The Preaching of D. Martyn Lloyd-Jones
David Martyn Lloyd-Jones (1899-1981) was undoubtedly one of the best and most powerful preachers of the twentieth century. Despite a busy ministry with numerous responsibilities, for decades he consistently preached well, and often-virtually every Sunday morning and evening except during long vacations in July and August, and he also gave sermonic "lectures" on Friday evenings. Countless people concur that though his books (which usually consist of repackaged sermons) are very good, and the recordings of his sermons are even better, to hear him in person was most unforgettable.
What was it that made his preaching so memorable? I suppose a book could be written to answer this question. Here I would like to expound just three of Lloyd-Jones's outstanding preaching characteristics that we can learn from today for the contemporary pulpit.
Preaching the Glory of God
A defining characteristic of Lloyd-Jones's preaching was that his hearers came away feeling greatly reduced in their own eyes before the immense majesty of God in Christ. J. I. Packer remembers the Doctor as like "a lion, fierce on matters of principle, austere in his gravity, able in his prime both to growl and to roar as his argument required." Yet, personally, he was "delightfully relaxed . . . twinkling and witty to the last degree." His public arguments were "severe to the point of crushing, but always with transparent patience and good humor," even when people stupidly provoked him. He preached with all his energy, and with "the God-given liveliness and authority that in past eras was called unction."
Packer recalls hearing him preach in the winter of 1948-1949, noting that "I felt and saw as never before the glory of Christ and of his gospel as modern man's only lifeline and learned by experience why historic Protestantism looks on preaching as the supreme means of grace and of communion with God." Lloyd-Jones "never put on any sort of act," but always "spoke as a debater making a case" or "as a physician making a diagnosis." Like Isaiah, his preaching seized men who thought themselves great and God small, and lifted their eyes to see that they are small and God is great. His preaching always aimed at preaching Christ and Him crucified. Packer says as well in his Collected Shorter Writings, "I have never known anyone whose speech communicated such a sense of the reality of God."
In the second volume of his biography of the London preacher, Iain Murray repeats some counsel that Lloyd-Jones gave him over the phone when Murray had to prepare to speak on "Is Calvinistic Evangelistic Preaching Necessary?" The Doctor told him:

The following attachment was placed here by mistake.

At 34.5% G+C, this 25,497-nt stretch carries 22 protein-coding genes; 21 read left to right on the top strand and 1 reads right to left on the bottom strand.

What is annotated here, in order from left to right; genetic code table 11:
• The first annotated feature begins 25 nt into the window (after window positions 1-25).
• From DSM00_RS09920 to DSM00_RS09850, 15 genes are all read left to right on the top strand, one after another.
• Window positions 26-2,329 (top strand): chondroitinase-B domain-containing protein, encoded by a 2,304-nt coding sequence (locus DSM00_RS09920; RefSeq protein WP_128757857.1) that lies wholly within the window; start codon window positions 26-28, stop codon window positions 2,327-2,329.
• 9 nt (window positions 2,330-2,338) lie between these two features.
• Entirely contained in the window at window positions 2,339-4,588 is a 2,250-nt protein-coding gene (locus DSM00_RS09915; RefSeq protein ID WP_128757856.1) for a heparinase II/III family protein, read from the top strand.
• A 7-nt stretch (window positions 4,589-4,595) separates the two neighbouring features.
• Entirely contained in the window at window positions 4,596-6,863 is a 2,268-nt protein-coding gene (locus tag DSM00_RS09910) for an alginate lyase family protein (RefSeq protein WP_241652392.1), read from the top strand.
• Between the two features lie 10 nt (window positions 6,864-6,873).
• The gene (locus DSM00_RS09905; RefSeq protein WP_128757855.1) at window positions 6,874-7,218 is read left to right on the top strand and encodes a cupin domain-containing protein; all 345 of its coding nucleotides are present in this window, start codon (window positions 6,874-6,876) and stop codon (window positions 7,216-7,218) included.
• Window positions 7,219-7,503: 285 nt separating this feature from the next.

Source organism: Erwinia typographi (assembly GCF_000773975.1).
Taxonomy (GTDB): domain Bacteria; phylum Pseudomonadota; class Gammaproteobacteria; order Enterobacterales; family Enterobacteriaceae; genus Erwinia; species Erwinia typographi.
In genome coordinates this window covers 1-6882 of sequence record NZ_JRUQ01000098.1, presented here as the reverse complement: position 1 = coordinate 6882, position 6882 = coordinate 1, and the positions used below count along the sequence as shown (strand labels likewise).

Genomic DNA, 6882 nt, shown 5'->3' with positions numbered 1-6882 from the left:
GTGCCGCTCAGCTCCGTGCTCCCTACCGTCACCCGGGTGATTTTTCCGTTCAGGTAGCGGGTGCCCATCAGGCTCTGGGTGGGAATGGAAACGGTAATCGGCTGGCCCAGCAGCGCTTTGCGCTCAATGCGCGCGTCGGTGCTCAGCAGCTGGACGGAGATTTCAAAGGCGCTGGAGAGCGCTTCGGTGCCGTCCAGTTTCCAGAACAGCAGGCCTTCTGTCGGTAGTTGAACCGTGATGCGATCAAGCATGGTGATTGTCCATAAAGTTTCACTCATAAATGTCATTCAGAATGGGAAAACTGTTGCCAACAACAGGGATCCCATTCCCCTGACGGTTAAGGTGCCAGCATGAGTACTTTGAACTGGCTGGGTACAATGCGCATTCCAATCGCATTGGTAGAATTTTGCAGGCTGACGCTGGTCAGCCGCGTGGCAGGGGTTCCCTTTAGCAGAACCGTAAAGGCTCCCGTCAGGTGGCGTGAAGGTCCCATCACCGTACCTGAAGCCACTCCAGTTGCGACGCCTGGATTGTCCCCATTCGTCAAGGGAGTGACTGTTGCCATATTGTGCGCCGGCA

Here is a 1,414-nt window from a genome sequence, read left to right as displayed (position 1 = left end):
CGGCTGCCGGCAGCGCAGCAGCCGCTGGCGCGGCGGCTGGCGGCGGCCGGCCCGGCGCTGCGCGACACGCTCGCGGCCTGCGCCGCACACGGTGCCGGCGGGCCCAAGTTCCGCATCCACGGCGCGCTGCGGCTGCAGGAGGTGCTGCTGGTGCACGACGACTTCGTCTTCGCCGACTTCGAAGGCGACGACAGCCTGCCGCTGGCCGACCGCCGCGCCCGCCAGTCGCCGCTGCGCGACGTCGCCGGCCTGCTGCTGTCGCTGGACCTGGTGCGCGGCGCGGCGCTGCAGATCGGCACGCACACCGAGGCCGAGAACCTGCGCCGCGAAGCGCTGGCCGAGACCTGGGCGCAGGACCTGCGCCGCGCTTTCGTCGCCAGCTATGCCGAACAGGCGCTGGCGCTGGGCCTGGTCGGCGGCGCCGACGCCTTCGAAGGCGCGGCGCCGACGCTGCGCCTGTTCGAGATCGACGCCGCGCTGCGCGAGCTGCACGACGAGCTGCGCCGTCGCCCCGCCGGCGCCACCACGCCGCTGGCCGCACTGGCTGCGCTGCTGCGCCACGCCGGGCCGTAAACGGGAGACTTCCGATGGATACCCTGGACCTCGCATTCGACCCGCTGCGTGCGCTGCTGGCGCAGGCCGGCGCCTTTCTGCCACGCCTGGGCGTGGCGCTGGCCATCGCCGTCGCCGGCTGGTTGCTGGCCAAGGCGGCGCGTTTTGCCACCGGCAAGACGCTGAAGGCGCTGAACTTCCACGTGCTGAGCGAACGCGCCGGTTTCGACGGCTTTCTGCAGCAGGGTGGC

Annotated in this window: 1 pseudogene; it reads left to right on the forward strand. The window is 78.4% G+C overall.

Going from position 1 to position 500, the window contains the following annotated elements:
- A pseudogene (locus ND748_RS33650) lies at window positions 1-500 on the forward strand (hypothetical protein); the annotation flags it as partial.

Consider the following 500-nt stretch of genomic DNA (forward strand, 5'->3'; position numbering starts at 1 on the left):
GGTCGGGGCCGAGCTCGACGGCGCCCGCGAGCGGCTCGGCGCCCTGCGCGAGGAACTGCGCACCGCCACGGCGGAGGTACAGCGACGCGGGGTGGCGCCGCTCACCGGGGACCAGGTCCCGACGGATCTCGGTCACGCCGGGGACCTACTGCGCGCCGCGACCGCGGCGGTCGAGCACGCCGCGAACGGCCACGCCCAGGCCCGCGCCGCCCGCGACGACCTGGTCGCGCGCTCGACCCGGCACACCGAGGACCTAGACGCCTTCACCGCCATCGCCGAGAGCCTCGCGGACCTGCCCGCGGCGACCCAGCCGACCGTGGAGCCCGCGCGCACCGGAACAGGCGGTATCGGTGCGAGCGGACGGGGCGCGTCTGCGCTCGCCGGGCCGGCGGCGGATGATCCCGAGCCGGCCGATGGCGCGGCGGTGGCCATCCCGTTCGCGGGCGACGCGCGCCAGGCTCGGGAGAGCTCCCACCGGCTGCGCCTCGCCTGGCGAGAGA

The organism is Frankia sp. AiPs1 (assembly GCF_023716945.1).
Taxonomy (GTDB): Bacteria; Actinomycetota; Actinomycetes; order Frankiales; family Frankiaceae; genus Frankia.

The superficiality of modern evangelism is not the result of an overemphasis on justification; it was because it did not preach the law, the depth of sin and the holiness of God. The gospel was being preached in terms of the offer of a friend and a helper. The characteristic of Calvinistic evangelism is that the majesty and glory of God is put first, instead of some benefit provided for man.
Lecturing to students at Westminster Seminary, Lloyd-Jones asked: "What is preaching? Logic on fire . . . theology on fire. . . . Preaching is theology coming through a man on fire." He also queried, "What is the chief end of preaching?" and answered, "It is to give men and women a sense of God and His presence." He explained:
I can forgive a man for a bad sermon, I can forgive the preacher almost anything if he gives me a sense of God, if he gives me something for my soul, if he gives me the sense that, though he is inadequate himself, he is handling something which is very great and very glorious, if he gives me some dim glimpse of the majesty and glory of God, the love of Christ my Savior, and the magnificence of the Gospel. (Preaching and Preachers)
Preaching the Truth of Holy Scripture
Lloyd-Jones was well aware of the scientific advancements of the modern age. He was a brilliant medical doctor. Even after his calling into ministry, he continued to follow developments in the medical world. In a sermon on 1 Thessalonians 1, "Not in Word Only," he says that he hears the constant clamor of voices saying that "owing to the advance of knowledge, and particularly science, we are confronted by a situation such as never confronted the Christian church before in her whole great and long history." He goes on to explain that we are told that people don't understand theological words, such as justification and sanctification, so we must learn how to communicate with such modern people. As a result, even in the 1960s, the church was pressed to "learn the methods of big business advertising" and to "modernize everything."
Against this tendency and its imperative of so-called relevance, Lloyd-Jones asserts, "The problem confronting us is precisely the problem that has always confronted the Christian Church." The world "never varies," but always "hates God." It uses different terminology, but the differences are only on the surface. What varies, sadly, is the state of the church. But the indifference and hostility of the world are not "new or novel or unique." The apostle Paul arrived in Thessalonica with his little missionary team and faced a pagan society immersed in immorality and ignorant of biblical truth-very much like the modern world.